Yesterday I stopped for breakfast with a deputy state fire marshal as I drove through South Carolina on my way from our office in Charlotte to our office near Atlanta.  He barely had a chance to eat, as I was picking his brain about all of the things I’ve had on my mind for years.  I’ll be doing some virtual training for code officials next year, and I want to make sure that I cover their most frequently-asked questions.  It was a great opportunity to get some of his topics on the list.

One of the things we talked about was the need for firefighter access to buildings, and the problems associated with “exit-only” hardware.  I can imagine the frustration when firefighters arrive on scene and are met with a door that has no exterior hardware to allow them to access that area of the building.  With that said, when I was a specwriter it was common to specify emergency exits without exterior hardware.

I checked the International Fire Code (IFC) for a requirement for firefighter access doors, to see if there were specific locations or quantities of exterior doors that need – at minimum – outside key cylinders.  Section 504 of the 2021 IFC addresses Access to Building Openings and Roofs:

504.1 Required access. Exterior doors and openings required by this code or the International Building Code shall be maintained readily accessible for emergency access by the fire department. An approved access walkway leading from fire apparatus access roads to exterior openings shall be provided where required by the fire code official.
504.2 Maintenance of exterior doors and openings. Exterior doors and their function shall not be eliminated without prior approval. Exterior doors that have been rendered nonfunctional and that retain a functional door exterior appearance shall have a sign affixed to the exterior side of the door with the words “THIS DOOR BLOCKED.” The sign shall consist of letters having a principal stroke of not less than 3/4 inch (19.1 mm) wide and not less than 6 inches (152 mm) high on a contrasting background. Required fire department access doors shall not be obstructed or eliminated.  Exit and exit access doors shall comply with Chapter 10. Access doors for high-piled combustible storage shall comply with Section 3206.7.

In this section it doesn’t specifically say that the doors must have hardware on the exterior, but it sure reads as if the intent of the code is for required exterior doors to allow fire department access.  It would be much easier and less destructive to facilitate this with a key or electronic credential in the key box rather than by using other means to breach the door.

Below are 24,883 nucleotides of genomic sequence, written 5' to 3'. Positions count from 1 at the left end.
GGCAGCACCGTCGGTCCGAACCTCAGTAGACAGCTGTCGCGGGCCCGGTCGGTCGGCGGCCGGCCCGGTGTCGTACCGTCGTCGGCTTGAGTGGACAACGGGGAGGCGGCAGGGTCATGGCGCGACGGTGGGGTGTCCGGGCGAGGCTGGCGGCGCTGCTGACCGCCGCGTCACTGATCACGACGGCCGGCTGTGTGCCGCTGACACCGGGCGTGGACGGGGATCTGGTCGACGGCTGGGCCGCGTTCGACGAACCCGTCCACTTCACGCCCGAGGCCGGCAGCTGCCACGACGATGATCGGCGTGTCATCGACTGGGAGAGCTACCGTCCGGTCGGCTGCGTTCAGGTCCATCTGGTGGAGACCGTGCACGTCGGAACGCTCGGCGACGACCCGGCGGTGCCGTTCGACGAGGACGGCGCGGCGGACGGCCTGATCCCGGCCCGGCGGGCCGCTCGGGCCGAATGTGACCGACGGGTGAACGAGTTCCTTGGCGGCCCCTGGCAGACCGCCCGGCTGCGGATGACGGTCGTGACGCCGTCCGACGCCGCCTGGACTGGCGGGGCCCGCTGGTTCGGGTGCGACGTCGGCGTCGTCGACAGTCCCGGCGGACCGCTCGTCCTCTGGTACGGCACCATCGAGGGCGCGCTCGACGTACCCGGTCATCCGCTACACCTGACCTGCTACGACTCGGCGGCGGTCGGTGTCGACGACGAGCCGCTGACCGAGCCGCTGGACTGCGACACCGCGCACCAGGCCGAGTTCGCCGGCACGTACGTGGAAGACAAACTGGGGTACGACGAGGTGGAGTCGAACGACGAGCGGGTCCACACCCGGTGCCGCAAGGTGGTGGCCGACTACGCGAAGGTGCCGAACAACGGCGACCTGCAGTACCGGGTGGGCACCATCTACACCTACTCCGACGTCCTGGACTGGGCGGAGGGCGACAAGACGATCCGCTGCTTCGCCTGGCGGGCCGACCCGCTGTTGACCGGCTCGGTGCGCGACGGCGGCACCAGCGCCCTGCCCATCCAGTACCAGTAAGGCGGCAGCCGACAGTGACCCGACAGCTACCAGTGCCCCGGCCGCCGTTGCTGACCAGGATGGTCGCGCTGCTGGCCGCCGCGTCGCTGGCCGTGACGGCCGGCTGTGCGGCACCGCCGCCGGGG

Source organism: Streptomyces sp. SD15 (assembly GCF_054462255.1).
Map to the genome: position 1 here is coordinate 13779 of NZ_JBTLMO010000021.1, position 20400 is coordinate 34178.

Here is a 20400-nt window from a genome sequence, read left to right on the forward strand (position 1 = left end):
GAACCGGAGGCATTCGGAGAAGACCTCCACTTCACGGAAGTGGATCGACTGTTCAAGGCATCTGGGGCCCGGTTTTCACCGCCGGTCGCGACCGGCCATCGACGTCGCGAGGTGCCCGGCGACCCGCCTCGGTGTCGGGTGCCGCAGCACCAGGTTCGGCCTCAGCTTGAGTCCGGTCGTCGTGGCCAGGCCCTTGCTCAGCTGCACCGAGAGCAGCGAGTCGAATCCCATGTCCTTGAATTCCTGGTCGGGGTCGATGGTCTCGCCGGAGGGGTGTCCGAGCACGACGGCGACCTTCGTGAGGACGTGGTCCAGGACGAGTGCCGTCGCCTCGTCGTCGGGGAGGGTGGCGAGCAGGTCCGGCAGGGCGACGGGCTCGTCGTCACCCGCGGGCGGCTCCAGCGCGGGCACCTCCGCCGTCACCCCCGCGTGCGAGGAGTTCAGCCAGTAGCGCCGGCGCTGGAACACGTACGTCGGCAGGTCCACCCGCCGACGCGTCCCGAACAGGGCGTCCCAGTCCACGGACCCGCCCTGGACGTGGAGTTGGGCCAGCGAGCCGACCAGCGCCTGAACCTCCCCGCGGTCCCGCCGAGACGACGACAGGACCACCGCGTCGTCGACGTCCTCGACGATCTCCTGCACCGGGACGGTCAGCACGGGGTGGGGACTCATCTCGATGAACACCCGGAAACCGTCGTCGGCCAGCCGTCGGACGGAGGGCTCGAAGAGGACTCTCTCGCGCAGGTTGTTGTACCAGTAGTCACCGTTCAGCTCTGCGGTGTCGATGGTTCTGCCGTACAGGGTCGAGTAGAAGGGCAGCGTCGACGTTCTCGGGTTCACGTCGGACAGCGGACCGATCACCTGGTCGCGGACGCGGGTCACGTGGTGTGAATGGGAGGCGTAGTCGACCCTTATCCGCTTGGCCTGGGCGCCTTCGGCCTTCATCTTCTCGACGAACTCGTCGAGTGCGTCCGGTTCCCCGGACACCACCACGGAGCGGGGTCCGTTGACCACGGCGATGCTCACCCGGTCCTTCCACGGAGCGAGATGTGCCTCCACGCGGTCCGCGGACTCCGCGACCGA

Section 3206.7, which addresses fire department access doors for high-piled combustible storage areas, includes more specific requirements for the these doors.  The code defines the required locations of fire department access doors and requires them to be shown on the construction documents.  The lineal distance between the doors must be no more than 125 feet measured center-to-center, with the exception of existing buildings where the doors may be a maximum of 200 feet apart.  The doors must be at least 3 feet wide x 6 feet 8 inches high, and must have signage on the exterior to identify them as fire department access doors.  The locking devices must be “approved” (acceptable to the fire code official), and the IFC Commentary states:

Locking mechanisms must be approved by the fire code official. The fire service must be able to open the doors from the exterior side during an emergency. The locking mechanism must be designed to maintain the security of the building, to be readily openable from the egress side and to be openable by fire department personnel from the exterior.

This section of the IFC also requires key boxes to be installed, and to contain keys or devices to allow entry through the fire department access doors.

If areas with high-piled combustible storage are required to have fire department access doors with hardware on the exterior to allow access, doesn’t it seem like doors to other types of buildings should have the same requirements?

Do you typically specify/supply/install hardware on the exterior doors to allow firefighter access?

Maybe this should be on my wish list for the next edition of the IFC?


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